Visitors who arrive by cruise ship often consider Livorno as only a stopover before venturing to more popular destinations. Don't become one of those visitors, as you are missing out!

We'd recommend exploring Livorno on foot, absorbing the culture and relaxing in the charms of Italy's lesser-known coastal city.

Marseille, France image
Day 6
Marseille, France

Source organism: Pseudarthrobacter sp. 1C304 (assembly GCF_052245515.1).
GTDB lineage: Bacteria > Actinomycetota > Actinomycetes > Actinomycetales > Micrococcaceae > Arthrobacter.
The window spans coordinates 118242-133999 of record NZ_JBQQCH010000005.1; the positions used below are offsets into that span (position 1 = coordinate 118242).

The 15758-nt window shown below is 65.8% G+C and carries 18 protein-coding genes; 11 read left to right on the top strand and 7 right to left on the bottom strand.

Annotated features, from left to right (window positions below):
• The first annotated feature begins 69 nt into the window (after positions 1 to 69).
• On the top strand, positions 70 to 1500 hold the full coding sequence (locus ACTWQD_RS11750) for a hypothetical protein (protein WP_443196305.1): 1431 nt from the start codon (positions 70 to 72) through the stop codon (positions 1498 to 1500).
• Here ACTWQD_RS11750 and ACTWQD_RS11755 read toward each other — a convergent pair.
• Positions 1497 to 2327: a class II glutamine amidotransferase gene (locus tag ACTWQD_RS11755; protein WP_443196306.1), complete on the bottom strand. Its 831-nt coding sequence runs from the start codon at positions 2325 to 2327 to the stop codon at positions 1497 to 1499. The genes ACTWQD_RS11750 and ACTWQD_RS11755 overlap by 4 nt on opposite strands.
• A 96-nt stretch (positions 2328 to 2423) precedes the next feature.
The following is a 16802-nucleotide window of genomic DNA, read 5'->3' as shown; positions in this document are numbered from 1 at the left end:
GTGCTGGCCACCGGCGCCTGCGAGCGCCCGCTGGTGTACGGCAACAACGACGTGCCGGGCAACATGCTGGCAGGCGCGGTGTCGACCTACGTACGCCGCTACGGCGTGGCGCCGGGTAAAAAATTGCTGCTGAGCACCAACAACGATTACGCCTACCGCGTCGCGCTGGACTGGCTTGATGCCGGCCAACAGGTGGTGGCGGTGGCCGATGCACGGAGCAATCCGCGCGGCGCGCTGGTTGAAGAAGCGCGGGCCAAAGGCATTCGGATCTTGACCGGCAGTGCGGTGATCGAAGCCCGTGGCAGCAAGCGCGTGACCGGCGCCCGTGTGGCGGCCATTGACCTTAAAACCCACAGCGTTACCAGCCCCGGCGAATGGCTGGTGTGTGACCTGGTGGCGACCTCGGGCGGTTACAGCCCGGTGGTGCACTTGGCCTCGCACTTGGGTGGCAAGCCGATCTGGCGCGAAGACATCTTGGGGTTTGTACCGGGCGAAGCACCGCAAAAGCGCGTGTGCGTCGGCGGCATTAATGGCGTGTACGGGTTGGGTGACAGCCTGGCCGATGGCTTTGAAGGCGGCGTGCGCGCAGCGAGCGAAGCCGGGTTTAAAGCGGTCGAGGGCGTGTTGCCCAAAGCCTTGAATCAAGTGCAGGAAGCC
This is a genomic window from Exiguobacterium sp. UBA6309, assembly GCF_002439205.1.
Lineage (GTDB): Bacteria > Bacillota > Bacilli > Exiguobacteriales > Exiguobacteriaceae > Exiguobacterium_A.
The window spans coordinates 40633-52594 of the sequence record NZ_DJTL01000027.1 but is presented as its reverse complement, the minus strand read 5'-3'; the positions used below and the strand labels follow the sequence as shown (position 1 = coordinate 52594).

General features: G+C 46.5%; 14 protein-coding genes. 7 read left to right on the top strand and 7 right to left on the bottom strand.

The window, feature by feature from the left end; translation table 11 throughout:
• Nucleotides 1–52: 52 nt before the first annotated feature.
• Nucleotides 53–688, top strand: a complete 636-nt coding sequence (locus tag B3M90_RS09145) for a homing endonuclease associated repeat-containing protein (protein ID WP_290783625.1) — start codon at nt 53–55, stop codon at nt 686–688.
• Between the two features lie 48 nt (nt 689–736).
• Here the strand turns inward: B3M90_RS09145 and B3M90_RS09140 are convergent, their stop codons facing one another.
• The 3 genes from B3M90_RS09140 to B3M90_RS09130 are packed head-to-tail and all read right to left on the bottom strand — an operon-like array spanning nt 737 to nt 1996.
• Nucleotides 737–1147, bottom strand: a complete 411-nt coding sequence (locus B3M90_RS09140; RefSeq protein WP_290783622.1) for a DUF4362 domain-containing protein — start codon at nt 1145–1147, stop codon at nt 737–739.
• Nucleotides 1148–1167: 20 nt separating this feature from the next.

Since being designated a European Capital of Culture for 2013, with an estimated €660 million of funding in the bargain, Marseille has been in the throes of an extraordinary transformation, with no fewer than five major new arts centers, a beautifully refurbished port, revitalized neighborhoods, and a slew of new shops and restaurants. Once the underdog, this time-burnished city is now welcoming an influx of weekend tourists who have colonized entire neighborhoods and transformed them into elegant pieds-à-terre (or should we say, mer). The second-largest city in France, Marseille is one of Europe's most vibrant destinations. Feisty and fond of broad gestures, it is also as complicated and as cosmopolitan now as it was when a band of Phoenician Greeks first sailed into the harbor that is today's Vieux Port in 600 BC. Legend has it that on that same day a local chieftain's daughter, Gyptis, needed to choose a husband, and her wandering eyes settled on the Greeks' handsome commander Protis. Her dowry brought land near the mouth of the Rhône, where the Greeks founded Massalia, the most important Continental shipping port in antiquity. The port flourished for some 500 years as a typical Greek city, enjoying the full flush of classical culture, its gods, its democratic political system, its sports and theater, and its naval prowess. Caesar changed all that, besieging the city in 49 BC and seizing most of its colonies. In 1214 Marseille was seized again, this time by Charles d'Anjou, and was later annexed to France by Henri IV in 1481, but it was not until Louis XIV took the throne that the biggest transformations of the port began; he pulled down the city walls in 1666 and expanded the port to the Rive Neuve (New Riverbank). The city was devastated by plague in 1720, losing more than half its population. By the time of the Revolution, Marseille was on the rebound once again, with industries of soap manufacturing and oil processing flourishing, encouraging a wave of immigration from Provence and Italy. With the opening of the Suez Canal in 1869, Marseille became the greatest boomtown in 19th-century Europe. With a large influx of immigrants from areas as exotic as Tangiers, the city quickly acquired the multicultural population it maintains to this day.